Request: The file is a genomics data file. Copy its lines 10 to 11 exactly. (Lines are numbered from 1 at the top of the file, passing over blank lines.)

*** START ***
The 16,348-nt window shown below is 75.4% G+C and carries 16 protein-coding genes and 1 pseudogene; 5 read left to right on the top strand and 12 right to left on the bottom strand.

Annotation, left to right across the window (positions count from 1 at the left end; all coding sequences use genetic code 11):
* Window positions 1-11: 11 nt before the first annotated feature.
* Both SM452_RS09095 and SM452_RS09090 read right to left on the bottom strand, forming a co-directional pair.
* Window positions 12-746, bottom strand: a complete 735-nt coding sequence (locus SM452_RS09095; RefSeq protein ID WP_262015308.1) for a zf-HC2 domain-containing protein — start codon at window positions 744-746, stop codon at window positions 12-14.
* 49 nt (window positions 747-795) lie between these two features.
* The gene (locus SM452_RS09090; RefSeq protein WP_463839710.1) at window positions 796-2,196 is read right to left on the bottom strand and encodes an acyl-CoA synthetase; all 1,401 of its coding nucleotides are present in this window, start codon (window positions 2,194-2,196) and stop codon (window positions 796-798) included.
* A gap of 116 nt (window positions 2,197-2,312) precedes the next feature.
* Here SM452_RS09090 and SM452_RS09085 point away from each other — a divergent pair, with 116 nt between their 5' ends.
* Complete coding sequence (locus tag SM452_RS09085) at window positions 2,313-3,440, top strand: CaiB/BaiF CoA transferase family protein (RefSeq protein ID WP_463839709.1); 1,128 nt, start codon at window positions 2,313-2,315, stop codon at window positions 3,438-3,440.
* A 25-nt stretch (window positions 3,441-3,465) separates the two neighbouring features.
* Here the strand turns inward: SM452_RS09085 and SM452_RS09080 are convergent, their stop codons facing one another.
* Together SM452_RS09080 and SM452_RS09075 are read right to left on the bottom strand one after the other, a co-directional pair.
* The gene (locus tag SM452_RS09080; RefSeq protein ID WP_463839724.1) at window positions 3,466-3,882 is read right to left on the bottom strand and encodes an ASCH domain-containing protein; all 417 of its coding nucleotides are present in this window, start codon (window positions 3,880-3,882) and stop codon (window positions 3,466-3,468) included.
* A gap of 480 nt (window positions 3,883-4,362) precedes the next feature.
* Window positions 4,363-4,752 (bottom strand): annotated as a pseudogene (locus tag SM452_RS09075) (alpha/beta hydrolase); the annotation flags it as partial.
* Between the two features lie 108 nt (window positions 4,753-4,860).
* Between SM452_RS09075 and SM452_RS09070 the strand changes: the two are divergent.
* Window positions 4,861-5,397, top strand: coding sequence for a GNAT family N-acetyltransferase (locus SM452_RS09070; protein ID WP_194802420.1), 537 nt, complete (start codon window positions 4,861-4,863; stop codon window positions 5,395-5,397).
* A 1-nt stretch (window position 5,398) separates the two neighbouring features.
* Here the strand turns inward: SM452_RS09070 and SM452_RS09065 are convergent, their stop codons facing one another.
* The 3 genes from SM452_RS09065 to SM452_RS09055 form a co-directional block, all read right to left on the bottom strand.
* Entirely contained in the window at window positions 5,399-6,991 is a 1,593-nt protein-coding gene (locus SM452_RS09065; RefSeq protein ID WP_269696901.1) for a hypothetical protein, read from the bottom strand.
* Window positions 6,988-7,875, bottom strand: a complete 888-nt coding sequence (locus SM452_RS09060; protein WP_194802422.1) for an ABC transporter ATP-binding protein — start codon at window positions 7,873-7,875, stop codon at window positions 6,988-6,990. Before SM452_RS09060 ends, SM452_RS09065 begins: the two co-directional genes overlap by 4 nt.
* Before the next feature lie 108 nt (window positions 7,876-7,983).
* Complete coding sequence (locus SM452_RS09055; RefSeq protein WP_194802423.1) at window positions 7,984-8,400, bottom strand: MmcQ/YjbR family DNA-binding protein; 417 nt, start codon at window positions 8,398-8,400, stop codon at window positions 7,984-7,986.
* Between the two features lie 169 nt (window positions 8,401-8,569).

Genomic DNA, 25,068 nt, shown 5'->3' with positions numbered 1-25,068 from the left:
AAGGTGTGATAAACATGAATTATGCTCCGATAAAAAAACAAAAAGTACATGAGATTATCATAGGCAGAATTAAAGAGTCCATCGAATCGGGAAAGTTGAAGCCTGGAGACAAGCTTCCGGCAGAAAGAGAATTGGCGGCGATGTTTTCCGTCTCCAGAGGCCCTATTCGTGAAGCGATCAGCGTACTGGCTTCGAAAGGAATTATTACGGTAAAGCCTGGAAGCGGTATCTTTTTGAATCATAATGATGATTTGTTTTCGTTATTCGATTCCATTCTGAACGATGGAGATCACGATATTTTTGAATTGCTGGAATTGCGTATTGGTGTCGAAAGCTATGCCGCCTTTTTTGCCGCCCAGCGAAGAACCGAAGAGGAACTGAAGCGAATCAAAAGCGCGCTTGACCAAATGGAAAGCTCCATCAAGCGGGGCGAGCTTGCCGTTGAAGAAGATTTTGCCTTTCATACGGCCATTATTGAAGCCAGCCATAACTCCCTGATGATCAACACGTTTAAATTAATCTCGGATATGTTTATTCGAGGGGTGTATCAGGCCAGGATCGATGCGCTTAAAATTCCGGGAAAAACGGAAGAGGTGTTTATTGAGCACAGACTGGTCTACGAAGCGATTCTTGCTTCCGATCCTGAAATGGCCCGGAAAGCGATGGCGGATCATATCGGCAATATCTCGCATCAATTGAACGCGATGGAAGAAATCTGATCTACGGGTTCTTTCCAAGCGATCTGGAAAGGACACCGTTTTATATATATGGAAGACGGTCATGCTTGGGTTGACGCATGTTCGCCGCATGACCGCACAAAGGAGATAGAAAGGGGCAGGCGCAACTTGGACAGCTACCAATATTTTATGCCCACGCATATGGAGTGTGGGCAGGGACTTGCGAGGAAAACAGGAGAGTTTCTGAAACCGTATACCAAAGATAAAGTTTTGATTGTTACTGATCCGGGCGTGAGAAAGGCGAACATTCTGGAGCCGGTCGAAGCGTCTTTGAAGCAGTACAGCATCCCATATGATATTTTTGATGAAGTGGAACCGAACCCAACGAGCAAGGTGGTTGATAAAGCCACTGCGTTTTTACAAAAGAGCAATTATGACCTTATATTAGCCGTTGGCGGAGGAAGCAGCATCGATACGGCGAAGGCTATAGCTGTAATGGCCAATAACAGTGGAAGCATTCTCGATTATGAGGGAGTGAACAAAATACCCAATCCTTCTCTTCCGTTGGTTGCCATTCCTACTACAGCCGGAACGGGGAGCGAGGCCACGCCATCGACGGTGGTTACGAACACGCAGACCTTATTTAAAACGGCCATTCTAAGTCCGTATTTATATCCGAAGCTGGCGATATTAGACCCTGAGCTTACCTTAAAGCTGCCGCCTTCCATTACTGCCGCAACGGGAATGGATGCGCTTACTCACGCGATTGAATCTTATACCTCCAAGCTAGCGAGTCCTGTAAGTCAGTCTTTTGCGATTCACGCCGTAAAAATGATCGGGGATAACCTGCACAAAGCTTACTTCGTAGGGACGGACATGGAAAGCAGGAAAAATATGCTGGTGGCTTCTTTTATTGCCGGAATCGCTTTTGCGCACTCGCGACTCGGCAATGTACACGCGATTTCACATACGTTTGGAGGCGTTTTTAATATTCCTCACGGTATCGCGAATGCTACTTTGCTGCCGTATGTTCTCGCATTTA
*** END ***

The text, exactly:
* Complete coding sequence (locus tag SM452_RS09085) at window positions 2,313-3,440, top strand: CaiB/BaiF CoA transferase family protein (RefSeq protein ID WP_463839709.1); 1,128 nt, start codon at window positions 2,313-2,315, stop codon at window positions 3,438-3,440.
* A 25-nt stretch (window positions 3,441-3,465) separates the two neighbouring features.